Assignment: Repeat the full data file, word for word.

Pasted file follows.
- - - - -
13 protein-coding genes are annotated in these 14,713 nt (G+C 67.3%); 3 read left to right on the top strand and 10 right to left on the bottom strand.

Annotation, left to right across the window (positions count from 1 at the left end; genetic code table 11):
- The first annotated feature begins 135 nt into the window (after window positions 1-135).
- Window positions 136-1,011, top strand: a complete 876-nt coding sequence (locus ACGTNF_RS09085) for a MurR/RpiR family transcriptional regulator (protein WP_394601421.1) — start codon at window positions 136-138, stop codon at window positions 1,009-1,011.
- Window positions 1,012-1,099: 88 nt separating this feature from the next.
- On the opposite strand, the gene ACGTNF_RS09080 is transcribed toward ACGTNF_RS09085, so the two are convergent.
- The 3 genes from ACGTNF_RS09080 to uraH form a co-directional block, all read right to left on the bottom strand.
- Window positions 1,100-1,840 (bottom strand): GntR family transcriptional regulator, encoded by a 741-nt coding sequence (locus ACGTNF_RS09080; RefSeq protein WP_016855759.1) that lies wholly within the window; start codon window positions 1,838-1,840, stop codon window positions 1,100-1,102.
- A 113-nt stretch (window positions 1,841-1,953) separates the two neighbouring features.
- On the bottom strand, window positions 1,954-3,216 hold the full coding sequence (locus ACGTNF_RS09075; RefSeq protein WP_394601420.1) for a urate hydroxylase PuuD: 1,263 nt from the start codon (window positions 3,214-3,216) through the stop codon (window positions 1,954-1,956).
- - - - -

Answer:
13 protein-coding genes are annotated in these 14,713 nt (G+C 67.3%); 3 read left to right on the top strand and 10 right to left on the bottom strand.

Annotation, left to right across the window (positions count from 1 at the left end; genetic code table 11):
- The first annotated feature begins 135 nt into the window (after window positions 1-135).
- Window positions 136-1,011, top strand: a complete 876-nt coding sequence (locus ACGTNF_RS09085) for a MurR/RpiR family transcriptional regulator (protein WP_394601421.1) — start codon at window positions 136-138, stop codon at window positions 1,009-1,011.
- Window positions 1,012-1,099: 88 nt separating this feature from the next.
- On the opposite strand, the gene ACGTNF_RS09080 is transcribed toward ACGTNF_RS09085, so the two are convergent.
- The 3 genes from ACGTNF_RS09080 to uraH form a co-directional block, all read right to left on the bottom strand.
- Window positions 1,100-1,840 (bottom strand): GntR family transcriptional regulator, encoded by a 741-nt coding sequence (locus ACGTNF_RS09080; RefSeq protein WP_016855759.1) that lies wholly within the window; start codon window positions 1,838-1,840, stop codon window positions 1,100-1,102.
- A 113-nt stretch (window positions 1,841-1,953) separates the two neighbouring features.
- On the bottom strand, window positions 1,954-3,216 hold the full coding sequence (locus ACGTNF_RS09075; RefSeq protein WP_394601420.1) for a urate hydroxylase PuuD: 1,263 nt from the start codon (window positions 3,214-3,216) through the stop codon (window positions 1,954-1,956).